As the investigation into the fatal shooting of a homeless black man by Los Angeles Police Department (LAPD) officers unfolds, it raises questions about the effectiveness of police training and how officers respond in the heat of the moment, say law enforcement experts.
“One thousand one, one thousand,” says Reggie Allard, a retired police trainer, who worked at the Connecticut Police Training Academy, says in a phone interview. “That’s about one-point-five seconds. It’s how long it takes an average officer to draw a gun from a retention holster. It takes the same amount of time for someone to snatch the officer’s gun away. That's why training is critical to officers.”
On Sunday, four LAPD officers tussled with a homeless man who was a robbery suspect. Stun guns fired at the man had "appeared to have little effect and he continued to violently resist," LA Police Chief Charlie Beck told reporters. In the encounter, caught on video, one of the officers shouts 'He has my gun. He has my gun.' Seconds later, five gunshots were heard. “Los Angeles Fire Department paramedics responded and pronounced the suspect deceased at the scene," according to a statement released by the LAPD.
As the Associated Press reported, Sunday's incident had echoes of the August police shooting of 25-year-old Ezell Ford, a mentally ill black man, whose death in a struggle with LA officers triggered demonstrations in the city. Ford was unarmed. Police said he was shot after reaching for an officer's gun.
These types of incidents, Mr. Allard says, are why police training requires lessons in gun retention, as well as how to defuse the emotional level in such situations.
"CIT (Crisis Intervention Training) is a 40-hour week-long course – and that's before you get to weapon retention and even then you get reasonable mistakes in perception in the heat of the moment," says Allard, of Southington, Conn, who has 34 years of police experience, and a Masters Degree in criminal justice. "Also, there isn't a police academy in the U.S. that doesn't teach dealing with special needs and mentally ill."
In fact, LAPD Chief Beck told reporters that some of the officers had "completed our most extensive mental illness training over a 36-hour course."
As in all officer-involved shootings, LAPD's specialized Force Investigative Division (FID) personnel responded to preserve and collect evidence and interview witnesses to the incident. Videos of the incident captured by various sources – police body cams, bystander smartphones, and a security camera at a nearby homeless shelter – will be reviewed and analyzed as part of the ongoing use of force investigation, says the police statement.
“If you’re watching the videos of the LAPD shooting and killing a homeless man – who they say tried to grab the officer’s weapon – and making judgments based on what you see, think of two things: Video is a perspective, it’s not a perception. The perception of the of the officer, in that one-point-five seconds is what this is all about," says Allard.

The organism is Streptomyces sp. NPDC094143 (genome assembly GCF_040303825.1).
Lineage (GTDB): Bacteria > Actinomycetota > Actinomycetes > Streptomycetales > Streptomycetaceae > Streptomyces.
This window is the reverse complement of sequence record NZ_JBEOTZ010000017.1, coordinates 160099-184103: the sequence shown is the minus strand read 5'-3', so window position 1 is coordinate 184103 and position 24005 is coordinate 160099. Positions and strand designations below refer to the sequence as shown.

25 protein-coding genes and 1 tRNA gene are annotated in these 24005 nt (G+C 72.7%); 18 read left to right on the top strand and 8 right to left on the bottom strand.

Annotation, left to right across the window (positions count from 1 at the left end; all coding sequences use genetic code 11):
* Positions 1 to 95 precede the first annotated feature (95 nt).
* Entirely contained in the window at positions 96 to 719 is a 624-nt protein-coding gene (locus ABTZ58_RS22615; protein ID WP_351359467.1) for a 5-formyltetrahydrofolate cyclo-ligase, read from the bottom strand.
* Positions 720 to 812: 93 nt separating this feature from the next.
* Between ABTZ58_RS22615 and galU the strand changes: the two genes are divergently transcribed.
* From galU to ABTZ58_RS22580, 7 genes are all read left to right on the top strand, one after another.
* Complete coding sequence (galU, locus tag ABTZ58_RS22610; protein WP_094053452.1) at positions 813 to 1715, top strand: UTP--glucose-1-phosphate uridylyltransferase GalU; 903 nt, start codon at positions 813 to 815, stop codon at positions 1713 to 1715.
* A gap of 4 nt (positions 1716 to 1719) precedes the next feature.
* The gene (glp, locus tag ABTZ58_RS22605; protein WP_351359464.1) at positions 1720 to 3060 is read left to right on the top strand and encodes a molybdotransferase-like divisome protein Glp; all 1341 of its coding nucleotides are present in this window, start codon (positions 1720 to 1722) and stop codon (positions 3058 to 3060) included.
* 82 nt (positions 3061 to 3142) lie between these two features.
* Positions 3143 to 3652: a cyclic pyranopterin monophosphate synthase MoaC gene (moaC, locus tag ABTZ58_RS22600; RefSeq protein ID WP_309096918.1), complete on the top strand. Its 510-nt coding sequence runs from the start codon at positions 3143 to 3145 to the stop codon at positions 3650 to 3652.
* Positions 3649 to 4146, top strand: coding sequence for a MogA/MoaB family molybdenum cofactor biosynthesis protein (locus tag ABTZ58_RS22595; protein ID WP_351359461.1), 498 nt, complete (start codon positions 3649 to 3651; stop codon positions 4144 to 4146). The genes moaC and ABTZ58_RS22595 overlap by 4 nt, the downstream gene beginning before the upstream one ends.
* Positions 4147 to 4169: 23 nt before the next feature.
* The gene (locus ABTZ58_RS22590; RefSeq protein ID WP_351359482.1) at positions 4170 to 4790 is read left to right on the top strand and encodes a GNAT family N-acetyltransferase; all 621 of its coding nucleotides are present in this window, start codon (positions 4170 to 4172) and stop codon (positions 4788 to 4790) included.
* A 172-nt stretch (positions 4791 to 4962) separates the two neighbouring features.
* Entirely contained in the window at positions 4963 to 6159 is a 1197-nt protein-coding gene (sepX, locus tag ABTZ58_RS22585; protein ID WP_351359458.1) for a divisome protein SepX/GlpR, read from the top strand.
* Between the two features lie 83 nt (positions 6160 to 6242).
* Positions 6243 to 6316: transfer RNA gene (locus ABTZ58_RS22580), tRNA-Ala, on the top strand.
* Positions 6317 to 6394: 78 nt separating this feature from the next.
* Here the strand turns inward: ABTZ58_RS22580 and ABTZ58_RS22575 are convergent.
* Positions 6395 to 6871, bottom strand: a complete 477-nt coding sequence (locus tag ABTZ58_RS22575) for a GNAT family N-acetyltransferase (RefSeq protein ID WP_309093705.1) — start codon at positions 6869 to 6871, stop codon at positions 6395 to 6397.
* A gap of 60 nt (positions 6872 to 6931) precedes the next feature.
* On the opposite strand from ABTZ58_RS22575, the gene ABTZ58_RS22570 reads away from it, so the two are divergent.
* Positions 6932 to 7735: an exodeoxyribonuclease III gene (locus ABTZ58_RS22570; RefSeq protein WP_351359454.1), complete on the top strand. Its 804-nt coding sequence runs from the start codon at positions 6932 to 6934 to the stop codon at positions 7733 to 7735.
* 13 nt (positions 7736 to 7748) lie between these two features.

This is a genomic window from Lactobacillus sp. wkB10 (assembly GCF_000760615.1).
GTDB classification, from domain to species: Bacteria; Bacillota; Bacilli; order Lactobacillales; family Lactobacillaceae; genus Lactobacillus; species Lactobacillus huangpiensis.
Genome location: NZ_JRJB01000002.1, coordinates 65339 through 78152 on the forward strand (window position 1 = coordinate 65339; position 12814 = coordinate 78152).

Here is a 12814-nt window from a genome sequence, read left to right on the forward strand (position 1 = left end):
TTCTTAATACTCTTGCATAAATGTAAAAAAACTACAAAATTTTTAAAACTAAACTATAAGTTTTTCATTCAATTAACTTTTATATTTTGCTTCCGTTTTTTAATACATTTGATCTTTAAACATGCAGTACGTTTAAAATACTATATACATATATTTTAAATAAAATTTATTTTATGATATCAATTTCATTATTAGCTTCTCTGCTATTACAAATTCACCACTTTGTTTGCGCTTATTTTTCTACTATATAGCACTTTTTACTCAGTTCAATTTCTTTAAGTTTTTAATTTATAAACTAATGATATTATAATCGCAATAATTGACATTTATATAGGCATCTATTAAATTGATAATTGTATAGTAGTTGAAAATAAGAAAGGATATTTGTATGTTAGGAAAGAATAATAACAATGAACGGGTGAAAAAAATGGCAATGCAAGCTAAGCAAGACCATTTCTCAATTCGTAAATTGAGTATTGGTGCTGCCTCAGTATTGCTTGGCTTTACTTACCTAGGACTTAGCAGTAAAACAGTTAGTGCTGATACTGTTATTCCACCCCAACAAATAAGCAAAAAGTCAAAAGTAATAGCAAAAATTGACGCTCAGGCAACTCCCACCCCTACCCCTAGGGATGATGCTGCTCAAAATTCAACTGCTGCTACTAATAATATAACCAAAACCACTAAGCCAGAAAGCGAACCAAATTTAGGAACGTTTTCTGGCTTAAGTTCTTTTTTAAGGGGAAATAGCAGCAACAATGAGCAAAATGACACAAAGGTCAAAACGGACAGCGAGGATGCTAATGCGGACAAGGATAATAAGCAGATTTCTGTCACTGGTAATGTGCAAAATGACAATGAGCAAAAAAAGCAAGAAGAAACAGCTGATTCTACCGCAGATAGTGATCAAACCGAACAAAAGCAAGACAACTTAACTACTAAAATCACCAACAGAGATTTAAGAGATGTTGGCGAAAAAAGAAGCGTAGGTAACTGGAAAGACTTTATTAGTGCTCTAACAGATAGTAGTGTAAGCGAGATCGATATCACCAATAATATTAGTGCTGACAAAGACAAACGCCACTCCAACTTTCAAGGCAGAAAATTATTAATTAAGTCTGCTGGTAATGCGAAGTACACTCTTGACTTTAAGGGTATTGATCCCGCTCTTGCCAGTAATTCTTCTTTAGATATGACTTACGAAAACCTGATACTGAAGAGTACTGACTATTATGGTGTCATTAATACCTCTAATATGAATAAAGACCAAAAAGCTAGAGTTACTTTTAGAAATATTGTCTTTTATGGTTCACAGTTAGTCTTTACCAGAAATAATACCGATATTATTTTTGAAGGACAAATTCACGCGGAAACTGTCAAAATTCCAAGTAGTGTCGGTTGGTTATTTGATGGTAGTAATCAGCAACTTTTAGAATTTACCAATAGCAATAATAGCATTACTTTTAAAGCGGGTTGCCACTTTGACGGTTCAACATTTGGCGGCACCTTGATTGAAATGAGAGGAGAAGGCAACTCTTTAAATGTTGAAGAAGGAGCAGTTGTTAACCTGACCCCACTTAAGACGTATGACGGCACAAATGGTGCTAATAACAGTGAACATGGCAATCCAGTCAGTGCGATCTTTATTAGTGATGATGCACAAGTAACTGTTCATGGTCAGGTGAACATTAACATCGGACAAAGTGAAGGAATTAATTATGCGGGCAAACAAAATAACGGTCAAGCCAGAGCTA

“Video has the luxury of time and distance that an officer on the scene doesn’t have,” he says.
Of course, the perception of the public and how police are seen as handling black suspects is another issue. L.A. Mayor Eric Garcetti said he and the police chief have been transparent and have respond quickly to reassure residents that there is a robust investigation into the shooting.
According to Michael Lyman, a former criminal investigator and professor of criminal justice at Columbia College in Columbia, Mo., this incident is also an issue of where the officer’s gun was at the time of the shooting.
“The key word here is de-escalation,” Prof. Lyman says. “It’s not like a bank robbery. These officers knew they were going into a skid row area."
Asked what officers in that kind of situation need to be trained to know, he says: "They all needed to know you don’t crowd a suspect who is mentally ill. You don’t threaten arrest. You don’t surround. Maybe most of them knew those things but if one did not…absent proper training in even one team member means an encounter with a mentally ill person is not going to go well for anyone involved.”
Lyman says he would also want to know, “Was the gun in its retention holster and being grabbed for during a ground fight between the officer and the homeless man,” he asks during a phone interview. “Or was the gun already drawn before they hit the ground struggling over it?”
Lyman says, “If the victim was not in possession of the gun then the use of deadly force is not justified. If he was in possession of the weapon it’s an entirely different situation.”